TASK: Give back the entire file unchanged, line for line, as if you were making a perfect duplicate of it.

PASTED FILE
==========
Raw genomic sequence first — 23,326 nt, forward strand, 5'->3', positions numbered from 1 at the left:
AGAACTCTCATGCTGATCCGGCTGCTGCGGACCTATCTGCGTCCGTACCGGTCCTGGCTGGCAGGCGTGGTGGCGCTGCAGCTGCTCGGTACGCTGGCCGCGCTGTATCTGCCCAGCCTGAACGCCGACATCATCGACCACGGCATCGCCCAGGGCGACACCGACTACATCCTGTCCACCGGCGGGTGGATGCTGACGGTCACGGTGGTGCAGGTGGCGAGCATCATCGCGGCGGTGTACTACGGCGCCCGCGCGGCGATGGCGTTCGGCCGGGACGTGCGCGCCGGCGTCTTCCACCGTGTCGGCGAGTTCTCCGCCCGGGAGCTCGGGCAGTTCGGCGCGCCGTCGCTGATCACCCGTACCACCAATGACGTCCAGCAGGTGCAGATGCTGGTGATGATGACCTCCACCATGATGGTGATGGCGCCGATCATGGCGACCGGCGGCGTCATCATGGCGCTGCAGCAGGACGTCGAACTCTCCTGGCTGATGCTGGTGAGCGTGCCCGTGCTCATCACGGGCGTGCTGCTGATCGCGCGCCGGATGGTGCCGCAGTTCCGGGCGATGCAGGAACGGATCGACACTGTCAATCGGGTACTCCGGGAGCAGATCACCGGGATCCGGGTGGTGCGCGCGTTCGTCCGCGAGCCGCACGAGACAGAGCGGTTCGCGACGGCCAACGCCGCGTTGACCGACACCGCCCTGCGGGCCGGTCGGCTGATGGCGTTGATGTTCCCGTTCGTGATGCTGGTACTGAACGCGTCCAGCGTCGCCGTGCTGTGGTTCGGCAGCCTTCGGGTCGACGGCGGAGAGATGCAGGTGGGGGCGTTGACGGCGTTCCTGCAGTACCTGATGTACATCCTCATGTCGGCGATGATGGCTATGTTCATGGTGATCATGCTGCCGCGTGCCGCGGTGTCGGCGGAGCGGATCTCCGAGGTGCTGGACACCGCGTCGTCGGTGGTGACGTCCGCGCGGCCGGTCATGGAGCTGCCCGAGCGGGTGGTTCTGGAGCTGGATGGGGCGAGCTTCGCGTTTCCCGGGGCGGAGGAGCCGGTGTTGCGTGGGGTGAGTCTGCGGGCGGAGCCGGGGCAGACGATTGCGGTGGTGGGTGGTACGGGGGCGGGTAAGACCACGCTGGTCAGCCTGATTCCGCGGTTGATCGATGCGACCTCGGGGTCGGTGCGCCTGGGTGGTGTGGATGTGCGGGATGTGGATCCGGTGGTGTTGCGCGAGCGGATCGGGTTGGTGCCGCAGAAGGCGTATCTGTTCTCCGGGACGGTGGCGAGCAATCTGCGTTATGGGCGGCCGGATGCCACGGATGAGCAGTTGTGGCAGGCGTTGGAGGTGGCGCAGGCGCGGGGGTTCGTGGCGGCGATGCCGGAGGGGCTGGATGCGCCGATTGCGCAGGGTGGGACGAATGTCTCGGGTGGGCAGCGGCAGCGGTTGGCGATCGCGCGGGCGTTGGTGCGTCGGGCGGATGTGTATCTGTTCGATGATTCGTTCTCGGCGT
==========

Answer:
Raw genomic sequence first — 23,326 nt, forward strand, 5'->3', positions numbered from 1 at the left:
AGAACTCTCATGCTGATCCGGCTGCTGCGGACCTATCTGCGTCCGTACCGGTCCTGGCTGGCAGGCGTGGTGGCGCTGCAGCTGCTCGGTACGCTGGCCGCGCTGTATCTGCCCAGCCTGAACGCCGACATCATCGACCACGGCATCGCCCAGGGCGACACCGACTACATCCTGTCCACCGGCGGGTGGATGCTGACGGTCACGGTGGTGCAGGTGGCGAGCATCATCGCGGCGGTGTACTACGGCGCCCGCGCGGCGATGGCGTTCGGCCGGGACGTGCGCGCCGGCGTCTTCCACCGTGTCGGCGAGTTCTCCGCCCGGGAGCTCGGGCAGTTCGGCGCGCCGTCGCTGATCACCCGTACCACCAATGACGTCCAGCAGGTGCAGATGCTGGTGATGATGACCTCCACCATGATGGTGATGGCGCCGATCATGGCGACCGGCGGCGTCATCATGGCGCTGCAGCAGGACGTCGAACTCTCCTGGCTGATGCTGGTGAGCGTGCCCGTGCTCATCACGGGCGTGCTGCTGATCGCGCGCCGGATGGTGCCGCAGTTCCGGGCGATGCAGGAACGGATCGACACTGTCAATCGGGTACTCCGGGAGCAGATCACCGGGATCCGGGTGGTGCGCGCGTTCGTCCGCGAGCCGCACGAGACAGAGCGGTTCGCGACGGCCAACGCCGCGTTGACCGACACCGCCCTGCGGGCCGGTCGGCTGATGGCGTTGATGTTCCCGTTCGTGATGCTGGTACTGAACGCGTCCAGCGTCGCCGTGCTGTGGTTCGGCAGCCTTCGGGTCGACGGCGGAGAGATGCAGGTGGGGGCGTTGACGGCGTTCCTGCAGTACCTGATGTACATCCTCATGTCGGCGATGATGGCTATGTTCATGGTGATCATGCTGCCGCGTGCCGCGGTGTCGGCGGAGCGGATCTCCGAGGTGCTGGACACCGCGTCGTCGGTGGTGACGTCCGCGCGGCCGGTCATGGAGCTGCCCGAGCGGGTGGTTCTGGAGCTGGATGGGGCGAGCTTCGCGTTTCCCGGGGCGGAGGAGCCGGTGTTGCGTGGGGTGAGTCTGCGGGCGGAGCCGGGGCAGACGATTGCGGTGGTGGGTGGTACGGGGGCGGGTAAGACCACGCTGGTCAGCCTGATTCCGCGGTTGATCGATGCGACCTCGGGGTCGGTGCGCCTGGGTGGTGTGGATGTGCGGGATGTGGATCCGGTGGTGTTGCGCGAGCGGATCGGGTTGGTGCCGCAGAAGGCGTATCTGTTCTCCGGGACGGTGGCGAGCAATCTGCGTTATGGGCGGCCGGATGCCACGGATGAGCAGTTGTGGCAGGCGTTGGAGGTGGCGCAGGCGCGGGGGTTCGTGGCGGCGATGCCGGAGGGGCTGGATGCGCCGATTGCGCAGGGTGGGACGAATGTCTCGGGTGGGCAGCGGCAGCGGTTGGCGATCGCGCGGGCGTTGGTGCGTCGGGCGGATGTGTATCTGTTCGATGATTCGTTCTCGGCGT